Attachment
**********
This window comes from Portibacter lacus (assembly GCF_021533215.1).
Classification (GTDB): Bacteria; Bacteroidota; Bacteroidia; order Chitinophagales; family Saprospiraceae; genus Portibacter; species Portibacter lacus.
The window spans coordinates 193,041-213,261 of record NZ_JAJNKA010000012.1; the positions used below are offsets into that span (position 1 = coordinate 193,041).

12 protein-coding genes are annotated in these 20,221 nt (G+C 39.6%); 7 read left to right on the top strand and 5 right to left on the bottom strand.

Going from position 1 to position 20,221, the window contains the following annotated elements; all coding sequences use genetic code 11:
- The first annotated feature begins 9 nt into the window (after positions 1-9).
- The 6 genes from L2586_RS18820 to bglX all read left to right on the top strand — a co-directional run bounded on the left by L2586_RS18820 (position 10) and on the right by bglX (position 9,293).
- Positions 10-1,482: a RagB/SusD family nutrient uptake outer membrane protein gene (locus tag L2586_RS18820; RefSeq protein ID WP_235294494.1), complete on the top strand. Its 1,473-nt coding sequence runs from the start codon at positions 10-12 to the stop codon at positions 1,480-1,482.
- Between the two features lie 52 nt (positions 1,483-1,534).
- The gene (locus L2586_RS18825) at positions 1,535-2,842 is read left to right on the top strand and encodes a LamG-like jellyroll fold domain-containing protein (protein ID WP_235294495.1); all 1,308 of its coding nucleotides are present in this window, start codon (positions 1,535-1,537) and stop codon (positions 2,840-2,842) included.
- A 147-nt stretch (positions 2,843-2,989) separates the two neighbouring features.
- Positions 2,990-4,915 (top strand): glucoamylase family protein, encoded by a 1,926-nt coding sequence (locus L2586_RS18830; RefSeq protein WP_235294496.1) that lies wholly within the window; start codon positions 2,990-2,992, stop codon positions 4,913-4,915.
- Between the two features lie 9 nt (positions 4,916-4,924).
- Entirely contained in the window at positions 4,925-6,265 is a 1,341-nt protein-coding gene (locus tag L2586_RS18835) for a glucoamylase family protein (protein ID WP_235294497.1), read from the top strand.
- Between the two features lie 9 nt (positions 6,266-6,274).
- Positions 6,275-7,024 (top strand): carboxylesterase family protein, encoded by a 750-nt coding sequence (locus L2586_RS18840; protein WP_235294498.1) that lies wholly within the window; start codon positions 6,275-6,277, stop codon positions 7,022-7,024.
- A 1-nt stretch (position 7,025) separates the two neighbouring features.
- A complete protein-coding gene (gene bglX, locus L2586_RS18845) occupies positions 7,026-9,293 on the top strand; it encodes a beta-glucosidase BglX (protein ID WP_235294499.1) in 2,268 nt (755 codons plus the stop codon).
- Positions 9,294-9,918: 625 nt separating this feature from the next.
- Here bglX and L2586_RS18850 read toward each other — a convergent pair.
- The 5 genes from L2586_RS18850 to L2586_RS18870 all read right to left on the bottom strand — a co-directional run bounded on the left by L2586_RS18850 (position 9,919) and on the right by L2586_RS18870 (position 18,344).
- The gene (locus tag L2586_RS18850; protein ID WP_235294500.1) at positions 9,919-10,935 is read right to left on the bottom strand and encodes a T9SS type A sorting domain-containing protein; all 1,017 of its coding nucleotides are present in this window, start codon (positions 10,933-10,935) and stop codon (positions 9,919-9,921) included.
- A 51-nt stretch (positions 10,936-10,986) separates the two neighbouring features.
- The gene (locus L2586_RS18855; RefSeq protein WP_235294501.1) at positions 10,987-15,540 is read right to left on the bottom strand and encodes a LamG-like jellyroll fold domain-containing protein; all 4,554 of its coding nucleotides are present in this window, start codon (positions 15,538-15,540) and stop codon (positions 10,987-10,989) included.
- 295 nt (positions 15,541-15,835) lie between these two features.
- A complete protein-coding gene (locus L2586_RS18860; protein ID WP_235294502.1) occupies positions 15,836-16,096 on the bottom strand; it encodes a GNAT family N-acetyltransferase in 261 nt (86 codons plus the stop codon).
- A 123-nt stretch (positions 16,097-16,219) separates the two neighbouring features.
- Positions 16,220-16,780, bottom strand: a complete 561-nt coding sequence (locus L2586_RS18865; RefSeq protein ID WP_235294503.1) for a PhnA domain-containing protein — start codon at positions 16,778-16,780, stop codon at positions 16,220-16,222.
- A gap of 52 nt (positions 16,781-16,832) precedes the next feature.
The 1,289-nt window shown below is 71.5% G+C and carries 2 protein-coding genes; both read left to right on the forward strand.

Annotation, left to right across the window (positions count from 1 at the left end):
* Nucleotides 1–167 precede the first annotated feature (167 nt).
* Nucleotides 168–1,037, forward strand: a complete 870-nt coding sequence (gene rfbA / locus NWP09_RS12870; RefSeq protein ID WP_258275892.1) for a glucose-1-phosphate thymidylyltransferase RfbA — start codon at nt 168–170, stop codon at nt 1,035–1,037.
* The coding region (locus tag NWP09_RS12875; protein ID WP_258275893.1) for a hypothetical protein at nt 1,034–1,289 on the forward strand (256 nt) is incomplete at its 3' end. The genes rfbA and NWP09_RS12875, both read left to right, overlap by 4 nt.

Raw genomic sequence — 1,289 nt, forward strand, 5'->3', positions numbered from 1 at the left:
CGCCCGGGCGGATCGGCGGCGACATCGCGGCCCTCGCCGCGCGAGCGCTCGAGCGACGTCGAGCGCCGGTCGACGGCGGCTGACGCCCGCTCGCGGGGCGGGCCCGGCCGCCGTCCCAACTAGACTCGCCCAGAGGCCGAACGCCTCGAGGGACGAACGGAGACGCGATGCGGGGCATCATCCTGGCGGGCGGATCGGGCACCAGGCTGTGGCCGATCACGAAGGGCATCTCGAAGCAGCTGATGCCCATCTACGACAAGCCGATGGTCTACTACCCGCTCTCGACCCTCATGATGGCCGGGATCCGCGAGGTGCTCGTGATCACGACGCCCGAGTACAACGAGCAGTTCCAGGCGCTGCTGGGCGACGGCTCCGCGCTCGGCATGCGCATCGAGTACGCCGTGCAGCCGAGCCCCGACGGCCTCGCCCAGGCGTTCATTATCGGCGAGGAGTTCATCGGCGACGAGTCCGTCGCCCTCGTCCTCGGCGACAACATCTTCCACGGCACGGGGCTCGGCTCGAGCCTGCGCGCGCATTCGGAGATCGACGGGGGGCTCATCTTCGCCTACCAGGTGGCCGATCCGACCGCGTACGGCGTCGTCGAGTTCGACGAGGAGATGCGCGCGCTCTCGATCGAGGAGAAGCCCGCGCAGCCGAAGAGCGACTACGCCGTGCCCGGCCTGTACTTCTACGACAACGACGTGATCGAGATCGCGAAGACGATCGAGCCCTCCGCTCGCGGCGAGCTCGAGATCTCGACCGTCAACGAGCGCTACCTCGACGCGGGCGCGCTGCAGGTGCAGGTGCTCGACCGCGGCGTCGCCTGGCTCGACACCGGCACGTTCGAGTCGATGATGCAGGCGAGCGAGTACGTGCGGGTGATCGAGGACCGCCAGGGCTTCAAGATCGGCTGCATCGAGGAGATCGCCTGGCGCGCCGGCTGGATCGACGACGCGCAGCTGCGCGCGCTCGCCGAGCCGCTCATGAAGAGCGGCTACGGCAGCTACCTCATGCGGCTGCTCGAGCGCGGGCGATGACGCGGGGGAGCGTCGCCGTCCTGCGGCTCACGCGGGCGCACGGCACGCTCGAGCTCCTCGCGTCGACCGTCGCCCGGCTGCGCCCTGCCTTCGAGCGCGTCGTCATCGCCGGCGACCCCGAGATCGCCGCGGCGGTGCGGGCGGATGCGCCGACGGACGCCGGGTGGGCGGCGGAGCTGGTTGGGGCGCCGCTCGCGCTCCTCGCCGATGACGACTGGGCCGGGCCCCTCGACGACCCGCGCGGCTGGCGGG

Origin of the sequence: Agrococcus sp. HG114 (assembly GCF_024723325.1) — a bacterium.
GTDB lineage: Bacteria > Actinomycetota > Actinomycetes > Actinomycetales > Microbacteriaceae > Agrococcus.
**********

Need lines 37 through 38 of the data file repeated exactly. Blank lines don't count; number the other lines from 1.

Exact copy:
Origin of the sequence: Agrococcus sp. HG114 (assembly GCF_024723325.1) — a bacterium.
GTDB lineage: Bacteria > Actinomycetota > Actinomycetes > Actinomycetales > Microbacteriaceae > Agrococcus.